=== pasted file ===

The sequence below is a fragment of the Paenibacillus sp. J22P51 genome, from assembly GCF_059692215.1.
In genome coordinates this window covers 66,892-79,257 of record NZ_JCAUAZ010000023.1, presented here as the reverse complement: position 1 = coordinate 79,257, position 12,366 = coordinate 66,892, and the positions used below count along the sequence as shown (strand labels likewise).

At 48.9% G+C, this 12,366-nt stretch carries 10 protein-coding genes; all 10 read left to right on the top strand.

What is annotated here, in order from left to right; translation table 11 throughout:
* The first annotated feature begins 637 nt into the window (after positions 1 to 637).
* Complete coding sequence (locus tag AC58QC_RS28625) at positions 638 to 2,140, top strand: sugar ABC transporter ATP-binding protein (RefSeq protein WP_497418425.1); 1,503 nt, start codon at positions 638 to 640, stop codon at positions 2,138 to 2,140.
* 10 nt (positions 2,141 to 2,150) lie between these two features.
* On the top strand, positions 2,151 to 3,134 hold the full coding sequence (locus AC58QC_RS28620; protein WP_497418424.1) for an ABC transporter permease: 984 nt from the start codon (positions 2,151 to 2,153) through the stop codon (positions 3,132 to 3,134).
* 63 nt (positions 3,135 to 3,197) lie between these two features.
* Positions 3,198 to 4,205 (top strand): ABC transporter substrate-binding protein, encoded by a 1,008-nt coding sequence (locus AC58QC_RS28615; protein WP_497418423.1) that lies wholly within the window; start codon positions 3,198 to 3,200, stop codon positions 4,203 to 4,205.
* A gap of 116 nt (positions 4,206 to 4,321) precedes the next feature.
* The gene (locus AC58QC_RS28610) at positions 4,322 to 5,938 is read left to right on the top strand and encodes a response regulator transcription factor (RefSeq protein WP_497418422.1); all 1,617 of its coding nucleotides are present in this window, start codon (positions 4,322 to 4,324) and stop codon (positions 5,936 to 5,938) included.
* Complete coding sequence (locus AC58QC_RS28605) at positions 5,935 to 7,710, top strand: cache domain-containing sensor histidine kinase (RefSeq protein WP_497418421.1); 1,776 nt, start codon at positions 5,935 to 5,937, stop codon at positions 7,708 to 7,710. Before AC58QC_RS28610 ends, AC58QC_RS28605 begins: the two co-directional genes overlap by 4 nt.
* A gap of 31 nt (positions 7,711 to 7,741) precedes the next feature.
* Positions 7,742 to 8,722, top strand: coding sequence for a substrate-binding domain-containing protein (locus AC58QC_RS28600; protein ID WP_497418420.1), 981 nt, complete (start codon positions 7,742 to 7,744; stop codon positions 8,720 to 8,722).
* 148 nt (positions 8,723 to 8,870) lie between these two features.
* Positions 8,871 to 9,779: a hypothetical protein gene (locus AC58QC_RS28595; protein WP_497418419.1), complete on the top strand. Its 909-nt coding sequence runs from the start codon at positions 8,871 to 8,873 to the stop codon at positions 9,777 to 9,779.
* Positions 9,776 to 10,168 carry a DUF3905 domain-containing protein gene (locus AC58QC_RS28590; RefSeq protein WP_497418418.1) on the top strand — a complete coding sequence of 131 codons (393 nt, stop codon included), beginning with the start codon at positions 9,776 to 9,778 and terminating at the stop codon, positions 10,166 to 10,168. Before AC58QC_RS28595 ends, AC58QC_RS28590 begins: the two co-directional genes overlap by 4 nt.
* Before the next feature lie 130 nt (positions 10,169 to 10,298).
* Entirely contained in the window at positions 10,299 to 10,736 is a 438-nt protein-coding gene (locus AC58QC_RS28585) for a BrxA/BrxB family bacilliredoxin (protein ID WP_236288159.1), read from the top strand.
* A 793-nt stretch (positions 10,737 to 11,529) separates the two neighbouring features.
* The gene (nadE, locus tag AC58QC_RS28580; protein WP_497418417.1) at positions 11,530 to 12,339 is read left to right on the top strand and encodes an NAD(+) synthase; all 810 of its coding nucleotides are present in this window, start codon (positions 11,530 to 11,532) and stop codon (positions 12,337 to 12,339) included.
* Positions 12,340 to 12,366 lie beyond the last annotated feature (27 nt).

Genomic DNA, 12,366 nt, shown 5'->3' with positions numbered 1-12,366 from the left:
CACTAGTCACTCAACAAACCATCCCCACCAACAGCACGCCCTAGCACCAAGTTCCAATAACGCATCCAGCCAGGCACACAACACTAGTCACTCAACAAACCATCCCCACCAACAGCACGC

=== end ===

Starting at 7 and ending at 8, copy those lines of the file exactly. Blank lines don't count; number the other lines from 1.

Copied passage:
* 10 nt (positions 2,141 to 2,150) lie between these two features.
* On the top strand, positions 2,151 to 3,134 hold the full coding sequence (locus AC58QC_RS28620; protein WP_497418424.1) for an ABC transporter permease: 984 nt from the start codon (positions 2,151 to 2,153) through the stop codon (positions 3,132 to 3,134).